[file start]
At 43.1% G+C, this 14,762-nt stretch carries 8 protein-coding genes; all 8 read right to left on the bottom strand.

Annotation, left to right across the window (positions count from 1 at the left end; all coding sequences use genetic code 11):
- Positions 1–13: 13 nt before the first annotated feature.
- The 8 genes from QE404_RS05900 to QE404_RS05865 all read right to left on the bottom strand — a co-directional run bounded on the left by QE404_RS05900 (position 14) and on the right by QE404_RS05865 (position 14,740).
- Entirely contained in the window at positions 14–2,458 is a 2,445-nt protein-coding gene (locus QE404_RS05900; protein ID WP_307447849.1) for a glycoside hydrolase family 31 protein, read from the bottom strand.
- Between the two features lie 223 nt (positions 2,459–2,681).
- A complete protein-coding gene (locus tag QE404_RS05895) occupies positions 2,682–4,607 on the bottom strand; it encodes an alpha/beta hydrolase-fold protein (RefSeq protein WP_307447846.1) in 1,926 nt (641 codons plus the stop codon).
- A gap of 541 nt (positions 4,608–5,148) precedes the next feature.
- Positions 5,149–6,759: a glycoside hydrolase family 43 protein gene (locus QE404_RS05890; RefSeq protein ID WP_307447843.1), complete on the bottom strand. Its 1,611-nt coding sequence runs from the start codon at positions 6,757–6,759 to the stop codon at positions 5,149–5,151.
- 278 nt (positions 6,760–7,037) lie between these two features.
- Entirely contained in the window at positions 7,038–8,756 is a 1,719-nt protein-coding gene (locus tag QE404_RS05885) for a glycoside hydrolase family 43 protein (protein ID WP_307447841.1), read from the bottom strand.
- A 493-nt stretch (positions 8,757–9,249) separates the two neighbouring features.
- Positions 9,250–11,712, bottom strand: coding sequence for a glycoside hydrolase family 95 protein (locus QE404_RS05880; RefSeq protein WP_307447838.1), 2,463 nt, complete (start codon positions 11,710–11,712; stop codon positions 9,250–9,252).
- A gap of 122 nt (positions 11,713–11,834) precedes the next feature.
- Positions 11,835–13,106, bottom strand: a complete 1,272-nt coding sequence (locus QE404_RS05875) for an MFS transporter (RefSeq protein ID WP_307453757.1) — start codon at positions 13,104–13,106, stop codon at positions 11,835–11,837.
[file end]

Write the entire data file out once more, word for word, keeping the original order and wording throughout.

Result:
At 43.1% G+C, this 14,762-nt stretch carries 8 protein-coding genes; all 8 read right to left on the bottom strand.

Annotation, left to right across the window (positions count from 1 at the left end; all coding sequences use genetic code 11):
- Positions 1–13: 13 nt before the first annotated feature.
- The 8 genes from QE404_RS05900 to QE404_RS05865 all read right to left on the bottom strand — a co-directional run bounded on the left by QE404_RS05900 (position 14) and on the right by QE404_RS05865 (position 14,740).
- Entirely contained in the window at positions 14–2,458 is a 2,445-nt protein-coding gene (locus QE404_RS05900; protein ID WP_307447849.1) for a glycoside hydrolase family 31 protein, read from the bottom strand.
- Between the two features lie 223 nt (positions 2,459–2,681).
- A complete protein-coding gene (locus tag QE404_RS05895) occupies positions 2,682–4,607 on the bottom strand; it encodes an alpha/beta hydrolase-fold protein (RefSeq protein WP_307447846.1) in 1,926 nt (641 codons plus the stop codon).
- A gap of 541 nt (positions 4,608–5,148) precedes the next feature.
- Positions 5,149–6,759: a glycoside hydrolase family 43 protein gene (locus QE404_RS05890; RefSeq protein ID WP_307447843.1), complete on the bottom strand. Its 1,611-nt coding sequence runs from the start codon at positions 6,757–6,759 to the stop codon at positions 5,149–5,151.
- 278 nt (positions 6,760–7,037) lie between these two features.
- Entirely contained in the window at positions 7,038–8,756 is a 1,719-nt protein-coding gene (locus tag QE404_RS05885) for a glycoside hydrolase family 43 protein (protein ID WP_307447841.1), read from the bottom strand.
- A 493-nt stretch (positions 8,757–9,249) separates the two neighbouring features.
- Positions 9,250–11,712, bottom strand: coding sequence for a glycoside hydrolase family 95 protein (locus QE404_RS05880; RefSeq protein WP_307447838.1), 2,463 nt, complete (start codon positions 11,710–11,712; stop codon positions 9,250–9,252).
- A gap of 122 nt (positions 11,713–11,834) precedes the next feature.
- Positions 11,835–13,106, bottom strand: a complete 1,272-nt coding sequence (locus QE404_RS05875) for an MFS transporter (RefSeq protein ID WP_307453757.1) — start codon at positions 13,104–13,106, stop codon at positions 11,835–11,837.